Seven Card Stud Strategy – Sixth Street
For the last few weeks, we’ve covered various Seven Card Stud strategy topics, and we are now in the home stretch. Sixth Street is the equivalent of the turn in Texas Hold’em, but is played a lot differently.
Once you get to Sixth Street, decisions become easier provided that you’ve been paying attention the entire time. Today we will look at how you should be playing Sixth Street in Seven Card Stud.
Take Advantage of the Information Available
Once you arrive at Fifth Street, you know almost 60% of the cards you opponent is holding. Also, you know the cards that have been folded in the hands of other opponents. You can combine this information with what you’re holding to put your opponent on a range of hands.
By this point, you should know whether or not your opponent is drawing, is playing two pair, or is merely trying to bluff his way to a pot. At the same time, you should be taking advantage of the information out there about your hand.
If you’re sitting there with a likely draw to a straight or flush and few of your outs have hit the board, this may be a good time to represent a made hand. An observant Stud player will recognize what you’re representing and act accordingly.
When they play back at your, you know they have a hand. A drawing hand that fails to play back is likely still drawing and you can take advantage of this information on the river. In some cases, you may be able to force weaker hands or bad players to fold on Sixth Street with a timely bet.
Extract Value or Save Bets
Your betting actions on Sixth Street are going to largely center around either extracting maximum value for your bets or saving bets. By saving bets, I mean you are looking to draw or continue for as cheap as possible. If you’re drawing to a flush, this means no worse than check-calling a bet When you have a made hand, you are going to be to try and extra an extra bet before the river.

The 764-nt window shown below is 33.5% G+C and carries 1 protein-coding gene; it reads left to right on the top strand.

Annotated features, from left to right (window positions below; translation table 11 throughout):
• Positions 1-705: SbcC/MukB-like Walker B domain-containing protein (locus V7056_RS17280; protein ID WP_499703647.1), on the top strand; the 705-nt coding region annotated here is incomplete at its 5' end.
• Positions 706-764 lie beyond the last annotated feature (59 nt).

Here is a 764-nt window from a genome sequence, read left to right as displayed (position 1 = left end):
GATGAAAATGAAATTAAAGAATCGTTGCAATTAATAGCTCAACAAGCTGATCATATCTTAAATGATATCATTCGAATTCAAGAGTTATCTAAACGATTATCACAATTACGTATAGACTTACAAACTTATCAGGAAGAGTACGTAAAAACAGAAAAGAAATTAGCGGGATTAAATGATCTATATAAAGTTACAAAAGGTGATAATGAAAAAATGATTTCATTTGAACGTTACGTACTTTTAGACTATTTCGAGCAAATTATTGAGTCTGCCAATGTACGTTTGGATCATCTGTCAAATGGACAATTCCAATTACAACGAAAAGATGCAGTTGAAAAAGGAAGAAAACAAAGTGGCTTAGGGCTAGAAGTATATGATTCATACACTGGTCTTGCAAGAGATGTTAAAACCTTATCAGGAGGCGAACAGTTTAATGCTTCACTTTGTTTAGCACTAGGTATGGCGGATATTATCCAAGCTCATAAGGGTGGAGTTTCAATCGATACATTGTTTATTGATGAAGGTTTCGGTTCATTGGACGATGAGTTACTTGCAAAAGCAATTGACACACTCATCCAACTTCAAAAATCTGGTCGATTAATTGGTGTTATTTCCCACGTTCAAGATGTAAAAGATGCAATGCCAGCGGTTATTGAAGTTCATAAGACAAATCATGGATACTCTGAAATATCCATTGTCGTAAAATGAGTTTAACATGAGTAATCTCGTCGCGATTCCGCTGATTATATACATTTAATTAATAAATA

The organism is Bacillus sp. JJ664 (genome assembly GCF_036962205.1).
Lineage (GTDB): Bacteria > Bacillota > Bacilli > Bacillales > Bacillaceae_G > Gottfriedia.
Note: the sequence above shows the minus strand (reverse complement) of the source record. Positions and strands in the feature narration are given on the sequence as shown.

Your decision will be based on the information collected and the hand that your opponent likely has. Don’t go nuts trying to bluff an opponent on Sixth Street, because they are likely not going to fold.
One Bet to See Two Cards
The reason why bluffing rarely works on Sixth Street is that you and your opponent are often getting pot odds to make the call. After Fifth Street, you only have to call one bet to get to the river.
If you have 3 to 4 big bets already in the pot and bet, your opponent is getting 5 to 1 on his money to make the call. Unless he’s drawing to a gutshot draw and saw his outs come out on Sixth Street, he or she is going to call.
The same will hold true for you. Many times you’re going to make a Sixth Street call to see the river because you have pot odds. Sometimes you will do so even when you think you’re behind. The exceptions will be when it’s clear you’re grossly behind, such as someone with an open pair on Fifth Street catching open trips on Sixth Street.
Low Hand Has Positional Advantage For Last Two Streets
One time where it’s good to be the lower hand is when you reach Sixth Street. That’s because you will have the positional advantage for the last two Street. The high hand must act first, so this gives you a chance to take a free card when necessary or to bet for value.
High hands with three cards to a draw or an open pair will likely lead out on Sixth Street, so make sure you can beat what they are representing before playing back.
Next week, we will take a look at Seventh Street, also called the River in Stud. Come back and find out the best way to play the river in Stud poker.